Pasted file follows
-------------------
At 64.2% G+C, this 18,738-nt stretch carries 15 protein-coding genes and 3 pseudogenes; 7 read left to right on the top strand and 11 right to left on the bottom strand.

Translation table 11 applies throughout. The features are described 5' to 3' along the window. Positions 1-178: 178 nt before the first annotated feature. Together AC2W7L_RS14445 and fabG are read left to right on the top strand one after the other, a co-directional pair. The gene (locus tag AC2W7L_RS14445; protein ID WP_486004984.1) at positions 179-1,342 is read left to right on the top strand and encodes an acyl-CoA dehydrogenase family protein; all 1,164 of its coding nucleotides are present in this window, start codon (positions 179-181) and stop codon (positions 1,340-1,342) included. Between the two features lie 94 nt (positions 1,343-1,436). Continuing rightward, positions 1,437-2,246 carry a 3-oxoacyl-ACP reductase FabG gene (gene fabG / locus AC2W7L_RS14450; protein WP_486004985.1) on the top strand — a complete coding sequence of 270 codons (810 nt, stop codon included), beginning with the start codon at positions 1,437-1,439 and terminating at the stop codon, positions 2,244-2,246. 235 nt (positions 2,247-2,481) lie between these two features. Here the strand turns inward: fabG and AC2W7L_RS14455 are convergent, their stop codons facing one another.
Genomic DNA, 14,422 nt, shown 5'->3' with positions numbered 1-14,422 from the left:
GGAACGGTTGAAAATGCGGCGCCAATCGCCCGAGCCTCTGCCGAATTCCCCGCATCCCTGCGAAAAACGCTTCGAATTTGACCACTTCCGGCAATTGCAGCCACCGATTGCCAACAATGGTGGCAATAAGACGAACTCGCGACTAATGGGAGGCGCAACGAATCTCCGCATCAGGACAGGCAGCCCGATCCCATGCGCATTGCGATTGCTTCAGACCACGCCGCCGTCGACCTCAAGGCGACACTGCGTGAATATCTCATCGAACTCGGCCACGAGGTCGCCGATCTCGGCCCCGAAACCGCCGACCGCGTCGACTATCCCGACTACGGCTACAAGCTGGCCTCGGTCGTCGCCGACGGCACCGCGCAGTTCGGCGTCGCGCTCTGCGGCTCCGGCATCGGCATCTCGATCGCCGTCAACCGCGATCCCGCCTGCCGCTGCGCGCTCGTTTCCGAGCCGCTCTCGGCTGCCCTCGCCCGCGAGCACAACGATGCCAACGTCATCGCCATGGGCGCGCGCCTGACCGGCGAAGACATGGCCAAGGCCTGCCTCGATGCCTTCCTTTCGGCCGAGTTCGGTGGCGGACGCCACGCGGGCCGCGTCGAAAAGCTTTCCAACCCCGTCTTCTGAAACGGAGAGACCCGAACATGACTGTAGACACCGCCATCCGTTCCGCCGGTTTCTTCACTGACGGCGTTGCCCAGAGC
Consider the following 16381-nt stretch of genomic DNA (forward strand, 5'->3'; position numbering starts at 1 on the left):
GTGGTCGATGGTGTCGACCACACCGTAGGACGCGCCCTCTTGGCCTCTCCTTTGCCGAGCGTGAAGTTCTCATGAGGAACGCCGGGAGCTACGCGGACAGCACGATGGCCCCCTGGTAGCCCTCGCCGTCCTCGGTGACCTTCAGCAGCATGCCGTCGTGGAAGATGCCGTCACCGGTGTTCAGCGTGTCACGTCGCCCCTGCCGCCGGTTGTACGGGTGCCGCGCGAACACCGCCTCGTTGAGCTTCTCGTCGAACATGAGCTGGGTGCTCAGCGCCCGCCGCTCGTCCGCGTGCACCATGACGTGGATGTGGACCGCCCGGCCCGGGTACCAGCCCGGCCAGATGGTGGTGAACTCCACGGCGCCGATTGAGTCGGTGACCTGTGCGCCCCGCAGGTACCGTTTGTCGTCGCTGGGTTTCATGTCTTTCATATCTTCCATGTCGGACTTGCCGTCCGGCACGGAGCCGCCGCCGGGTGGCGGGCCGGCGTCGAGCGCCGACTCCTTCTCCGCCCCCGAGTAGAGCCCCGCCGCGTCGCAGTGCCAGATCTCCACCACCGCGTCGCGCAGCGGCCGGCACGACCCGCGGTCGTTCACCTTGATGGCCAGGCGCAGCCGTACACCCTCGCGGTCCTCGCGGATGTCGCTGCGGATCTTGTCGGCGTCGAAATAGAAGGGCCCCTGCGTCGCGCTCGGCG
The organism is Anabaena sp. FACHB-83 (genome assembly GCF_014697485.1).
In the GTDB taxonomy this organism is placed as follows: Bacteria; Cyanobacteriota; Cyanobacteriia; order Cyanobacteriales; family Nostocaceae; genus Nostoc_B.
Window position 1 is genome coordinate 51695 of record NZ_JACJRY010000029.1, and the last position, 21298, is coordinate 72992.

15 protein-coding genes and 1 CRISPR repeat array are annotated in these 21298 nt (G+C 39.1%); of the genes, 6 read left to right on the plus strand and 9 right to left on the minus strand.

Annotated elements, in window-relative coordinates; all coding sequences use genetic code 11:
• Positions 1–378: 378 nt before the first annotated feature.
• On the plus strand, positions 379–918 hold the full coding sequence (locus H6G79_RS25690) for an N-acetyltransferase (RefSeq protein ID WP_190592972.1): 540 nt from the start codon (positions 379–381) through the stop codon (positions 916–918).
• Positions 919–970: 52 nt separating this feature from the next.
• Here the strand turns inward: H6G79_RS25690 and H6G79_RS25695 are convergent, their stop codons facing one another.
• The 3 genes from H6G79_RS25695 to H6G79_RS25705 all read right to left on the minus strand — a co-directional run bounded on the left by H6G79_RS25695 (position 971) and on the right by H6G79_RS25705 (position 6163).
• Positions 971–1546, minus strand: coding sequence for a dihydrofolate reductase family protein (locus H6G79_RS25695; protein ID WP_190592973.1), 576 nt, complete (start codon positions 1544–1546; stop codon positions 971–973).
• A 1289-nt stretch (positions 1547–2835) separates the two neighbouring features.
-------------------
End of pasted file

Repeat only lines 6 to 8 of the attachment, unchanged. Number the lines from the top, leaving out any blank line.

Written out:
GTGGTCGATGGTGTCGACCACACCGTAGGACGCGCCCTCTTGGCCTCTCCTTTGCCGAGCGTGAAGTTCTCATGAGGAACGCCGGGAGCTACGCGGACAGCACGATGGCCCCCTGGTAGCCCTCGCCGTCCTCGGTGACCTTCAGCAGCATGCCGTCGTGGAAGATGCCGTCACCGGTGTTCAGCGTGTCACGTCGCCCCTGCCGCCGGTTGTACGGGTGCCGCGCGAACACCGCCTCGTTGAGCTTCTCGTCGAACATGAGCTGGGTGCTCAGCGCCCGCCGCTCGTCCGCGTGCACCATGACGTGGATGTGGACCGCCCGGCCCGGGTACCAGCCCGGCCAGATGGTGGTGAACTCCACGGCGCCGATTGAGTCGGTGACCTGTGCGCCCCGCAGGTACCGTTTGTCGTCGCTGGGTTTCATGTCTTTCATATCTTCCATGTCGGACTTGCCGTCCGGCACGGAGCCGCCGCCGGGTGGCGGGCCGGCGTCGAGCGCCGACTCCTTCTCCGCCCCCGAGTAGAGCCCCGCCGCGTCGCAGTGCCAGATCTCCACCACCGCGTCGCGCAGCGGCCGGCACGACCCGCGGTCGTTCACCTTGATGGCCAGGCGCAGCCGTACACCCTCGCGGTCCTCGCGGATGTCGCTGCGGATCTTGTCGGCGTCGAAATAGAAGGGCCCCTGCGTCGCGCTCGGCG
The organism is Anabaena sp. FACHB-83 (genome assembly GCF_014697485.1).
In the GTDB taxonomy this organism is placed as follows: Bacteria; Cyanobacteriota; Cyanobacteriia; order Cyanobacteriales; family Nostocaceae; genus Nostoc_B.